Diagnostic and Statistical Manual of Mental Disorders, 4th Edition, Text Revision (DSM-IV-TR) 4th Edition
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From the Inside Flap
Since the DSM-IV® was published in 1994, we've seen many advances in our knowledge of psychiatric illness. This Text Revision incorporates information culled from a comprehensive literature review of research about mental disorders published since DSM-IV® was completed in 1994. Updated information is included about the associated features, culture, age, and gender features, prevalence, course, and familial pattern of mental disorders.
The DSM-IV-TR® brings this essential diagnostic tool up-to-date, to promote effective diagnosis, treatment, and quality of care. Now you can get all the essential diagnostic information you rely on from the DSM-IV® along with important updates not found in the 1994 edition.
Stay current with important updates to the DSM-IV-TR®: ? Benefit from new research into Schizophrenia, Asperger's Disorder, and other conditions? Utilize additional information about the epidemiology and other facets of DSM conditions? Update ICD-9-CM codes implemented since 1994 (including Conduct Disorder, Dementia, Somatoform Disorders)
DSM-IV-TR®, the handheld version of the Diagnostic and Statistical Manual of Mental Disorders, Fourth Edition, Text Revision, is now available for both Palm OS and PocketPC handhelds. This Text Revision incorporates information culled from a comprehensive literature review of research about mental disorders and includes associated features, culture, age, and gender features, prevalence, course, and familial pattern of mental disorders. And with Skyscape's patented smARTlink? technology, DSM-IV-TR can easily cross-index with other clinical and drug prescription products from Skyscape to provide a powerful and integrated source of clinical information that you can carry with you wherever you go!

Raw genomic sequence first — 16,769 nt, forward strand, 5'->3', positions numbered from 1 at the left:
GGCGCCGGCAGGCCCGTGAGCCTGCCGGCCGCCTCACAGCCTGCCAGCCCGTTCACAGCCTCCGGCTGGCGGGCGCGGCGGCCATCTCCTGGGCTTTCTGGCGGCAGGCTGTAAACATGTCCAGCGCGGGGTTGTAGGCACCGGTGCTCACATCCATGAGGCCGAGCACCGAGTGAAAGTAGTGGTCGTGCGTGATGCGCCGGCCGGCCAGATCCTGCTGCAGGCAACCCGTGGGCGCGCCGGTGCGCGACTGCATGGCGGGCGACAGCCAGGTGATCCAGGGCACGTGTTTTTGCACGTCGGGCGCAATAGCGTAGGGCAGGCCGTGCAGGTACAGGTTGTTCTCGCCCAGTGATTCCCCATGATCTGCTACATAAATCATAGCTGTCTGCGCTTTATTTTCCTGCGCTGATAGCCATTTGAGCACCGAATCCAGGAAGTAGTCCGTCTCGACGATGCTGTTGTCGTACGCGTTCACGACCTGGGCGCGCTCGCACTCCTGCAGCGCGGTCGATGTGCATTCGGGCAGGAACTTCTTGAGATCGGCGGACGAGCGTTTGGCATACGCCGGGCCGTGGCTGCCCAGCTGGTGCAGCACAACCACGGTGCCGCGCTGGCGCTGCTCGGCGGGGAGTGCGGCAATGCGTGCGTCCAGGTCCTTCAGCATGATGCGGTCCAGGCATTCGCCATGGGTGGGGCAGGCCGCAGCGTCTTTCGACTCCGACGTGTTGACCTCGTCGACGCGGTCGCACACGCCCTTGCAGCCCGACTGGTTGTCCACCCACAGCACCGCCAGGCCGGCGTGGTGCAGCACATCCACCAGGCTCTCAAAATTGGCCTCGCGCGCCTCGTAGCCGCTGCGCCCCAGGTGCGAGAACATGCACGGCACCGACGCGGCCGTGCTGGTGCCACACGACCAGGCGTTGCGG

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It's a must have for nurses int he field of psychology, doctors, and for the layman who wants to understand the various psychological illness.
As with all DSV's, it present in a concise detail what to look for in an illness. It does not present a cure or counseling factor. Yet how can one understand the patient if one doesn't understand the illness.
I will recommend another work, Abnormal psychology. If one buys last years copy, for around 40.00 one can have a very decent start to a research library.
to the laymen, I would recommend it, to the student, but them before you take the course.
Again, excellent condition and is a godsend considering I was using the public library's only copy while entertaining the librarians in their dark kumite for usage time. With the government shutdown, not only was I able to finally get some time to heal my wounds but I'm able to study at my leisure in my own home. I did get a trophy at least.
I'll finally be able correctly submit for the mental disorders I've accumulated during this traumatic time.
Although there is debate about the utility of the diagnostic system set forth by the APA, my training program requires me to use the DSM criteria for diagnostic purposes. I have found this manual to be a clear, thorough guide and strongly recommend it for any professional psychologists.
My biggest point of contention when it comes to the DSM-IV-TR is that someone (who, I don't know) chose to not include complex PTSD disorders of extreme stress, not otherwise specified, as was recommended by many experts in the field (Judith Hermann among others.) Because of this, all PTSD is still lumped together in the anxiety disorders. Complex PTSD needs to be in with the dissociative disorders; all the evidence points that way. Virtually all of the diagnostic criteria for PTSD puts it in the dissociative disorders category anyway; only a limited number of the most superficial symptoms are similar to the anxiety disorders. Quite honestly, I'm not sure why it's still in there, except that some stubborn old MD's are probably still arguing for it. If PTSD can't have its own category, as it maybe should, then it likely should go in with the DD's rather than the anxiety disorders. But this is my pet peeve, clearly!
Top international reviews
Would recommend this book.
I am happy for buying it again (in very, very good conditions) for that I had the opportunity to compare to the new DSM V.